Act 3

Act 3: Scene 1

Rosencrantz and Guildenstern give their report to the king and queen. They cannot tell what troubles Hamlet but are aware that he is troubled by something. Nonetheless, they assert that he treated them with respect. They also report the arrival of the players and how they appear to have lifted Hamlet’s spirits. Polonius echoes this information and tells the king and queen that Hamlet wishes them both to attend the players’ performance. Claudius is glad to hear it and promises to attend.

Rosencrantz and Guildenstern exit. Claudius divulges his plan to spy on Hamlet and Ophelia during their meeting, which they are currently contriving. Gertrude tells Ophelia that she hopes that the girl’s virtues will bring Hamlet back to his senses. Ophelia hopes as much. Neither seems to realize that Claudius and Polonius do not have anything but their own interests in mind. Gertrude exits. Ophelia is given a book of piety by Polonius. Polonius rightly notes how they are “sugaring over” the very Devil, whom both he and the king represent. His observation stings the king’s conscience, which for the first time in the drama is revealed to the audience. Claudius states in an aside that he feels the burden of his sins and the falsity of his words, which do not match his deeds. The admission serves to make Claudius, despite his gross imperfections and obvious treachery, somewhat more sympathetic to the audience. He, too, is a conflicted character.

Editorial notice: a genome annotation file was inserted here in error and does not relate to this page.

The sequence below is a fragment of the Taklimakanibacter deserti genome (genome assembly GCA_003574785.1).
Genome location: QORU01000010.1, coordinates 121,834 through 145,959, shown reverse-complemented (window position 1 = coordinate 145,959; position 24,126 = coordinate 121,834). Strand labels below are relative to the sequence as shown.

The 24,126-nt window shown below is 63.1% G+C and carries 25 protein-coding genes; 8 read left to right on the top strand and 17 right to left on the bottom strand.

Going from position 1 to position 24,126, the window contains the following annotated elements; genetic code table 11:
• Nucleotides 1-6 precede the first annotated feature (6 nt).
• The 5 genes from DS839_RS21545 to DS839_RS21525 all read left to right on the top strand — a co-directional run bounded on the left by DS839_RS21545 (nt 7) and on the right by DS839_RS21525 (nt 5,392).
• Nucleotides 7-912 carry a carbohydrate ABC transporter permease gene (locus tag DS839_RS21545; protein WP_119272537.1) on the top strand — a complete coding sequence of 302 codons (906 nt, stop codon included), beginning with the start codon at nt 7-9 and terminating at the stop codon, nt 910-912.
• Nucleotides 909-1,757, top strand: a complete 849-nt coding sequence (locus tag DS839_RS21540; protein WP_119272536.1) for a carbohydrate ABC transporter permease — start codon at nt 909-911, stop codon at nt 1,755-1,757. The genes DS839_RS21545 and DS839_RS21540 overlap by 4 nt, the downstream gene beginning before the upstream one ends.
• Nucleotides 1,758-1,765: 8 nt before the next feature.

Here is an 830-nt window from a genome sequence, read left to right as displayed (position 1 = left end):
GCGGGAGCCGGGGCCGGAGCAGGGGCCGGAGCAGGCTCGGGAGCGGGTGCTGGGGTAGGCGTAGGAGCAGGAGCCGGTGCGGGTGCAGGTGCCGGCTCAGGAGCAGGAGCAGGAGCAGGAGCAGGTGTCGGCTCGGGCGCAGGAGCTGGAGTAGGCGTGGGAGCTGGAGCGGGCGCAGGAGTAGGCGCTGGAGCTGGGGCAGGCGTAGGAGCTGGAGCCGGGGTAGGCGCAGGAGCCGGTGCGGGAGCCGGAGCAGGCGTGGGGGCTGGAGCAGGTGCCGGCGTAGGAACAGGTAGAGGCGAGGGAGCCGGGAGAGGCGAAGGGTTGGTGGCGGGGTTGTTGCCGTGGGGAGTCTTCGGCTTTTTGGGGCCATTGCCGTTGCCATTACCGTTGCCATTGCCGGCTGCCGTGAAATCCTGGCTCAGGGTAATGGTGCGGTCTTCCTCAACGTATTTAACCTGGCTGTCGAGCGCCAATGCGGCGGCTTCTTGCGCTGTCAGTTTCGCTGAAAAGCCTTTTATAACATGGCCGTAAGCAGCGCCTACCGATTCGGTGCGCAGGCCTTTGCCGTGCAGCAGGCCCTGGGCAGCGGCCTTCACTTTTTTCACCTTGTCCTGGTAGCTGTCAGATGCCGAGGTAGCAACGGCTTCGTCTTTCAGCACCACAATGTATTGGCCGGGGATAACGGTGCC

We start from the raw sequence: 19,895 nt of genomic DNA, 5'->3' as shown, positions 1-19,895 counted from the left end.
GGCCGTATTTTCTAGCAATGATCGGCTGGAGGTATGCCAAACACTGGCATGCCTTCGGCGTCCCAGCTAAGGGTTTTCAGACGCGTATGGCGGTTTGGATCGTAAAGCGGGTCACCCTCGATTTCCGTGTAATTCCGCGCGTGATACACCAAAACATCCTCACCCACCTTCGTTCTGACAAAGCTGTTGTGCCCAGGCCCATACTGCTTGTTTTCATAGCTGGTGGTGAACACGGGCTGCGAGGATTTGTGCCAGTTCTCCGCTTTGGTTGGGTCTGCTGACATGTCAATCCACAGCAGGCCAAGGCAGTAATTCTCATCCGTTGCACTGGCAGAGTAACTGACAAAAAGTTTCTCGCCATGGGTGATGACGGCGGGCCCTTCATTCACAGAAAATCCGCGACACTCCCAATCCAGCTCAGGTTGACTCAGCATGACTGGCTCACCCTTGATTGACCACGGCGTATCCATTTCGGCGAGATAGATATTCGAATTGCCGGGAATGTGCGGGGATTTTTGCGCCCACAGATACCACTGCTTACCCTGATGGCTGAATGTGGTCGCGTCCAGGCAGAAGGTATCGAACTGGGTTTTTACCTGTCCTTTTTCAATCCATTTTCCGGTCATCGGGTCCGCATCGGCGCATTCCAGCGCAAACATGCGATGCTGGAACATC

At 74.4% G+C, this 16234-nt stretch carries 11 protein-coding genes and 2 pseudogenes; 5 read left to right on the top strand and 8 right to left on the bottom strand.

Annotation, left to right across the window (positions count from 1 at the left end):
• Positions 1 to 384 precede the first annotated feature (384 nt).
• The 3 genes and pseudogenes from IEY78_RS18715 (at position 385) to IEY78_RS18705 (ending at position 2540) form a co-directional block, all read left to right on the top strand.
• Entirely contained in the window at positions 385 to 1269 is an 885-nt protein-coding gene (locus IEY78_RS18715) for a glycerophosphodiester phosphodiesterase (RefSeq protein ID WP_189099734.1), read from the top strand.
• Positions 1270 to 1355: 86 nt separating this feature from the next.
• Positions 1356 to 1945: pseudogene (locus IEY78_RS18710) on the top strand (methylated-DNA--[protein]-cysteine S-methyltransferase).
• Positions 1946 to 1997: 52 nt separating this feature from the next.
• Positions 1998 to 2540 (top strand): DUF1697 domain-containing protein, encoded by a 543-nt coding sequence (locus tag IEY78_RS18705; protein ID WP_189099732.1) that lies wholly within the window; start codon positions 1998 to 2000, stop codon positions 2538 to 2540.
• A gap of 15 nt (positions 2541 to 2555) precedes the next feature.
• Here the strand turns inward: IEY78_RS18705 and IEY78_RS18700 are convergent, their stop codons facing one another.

Hamlet enters with his most famous soliloquy: “To be or not to be…” For a drama centered on the action of revenge, Hamlet spends a good deal of time doing nothing more than talking about it. Again, we find that he is conflicted. The reason is that the interval between deciding on a course of action (observing the manner of the king during the play) and proceeding with the action is a weighty delay for Hamlet. Because he cannot idly sit, nor it seems withdraw into prayer, he walks fitfully, re-thinking...

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Essays About Hamlet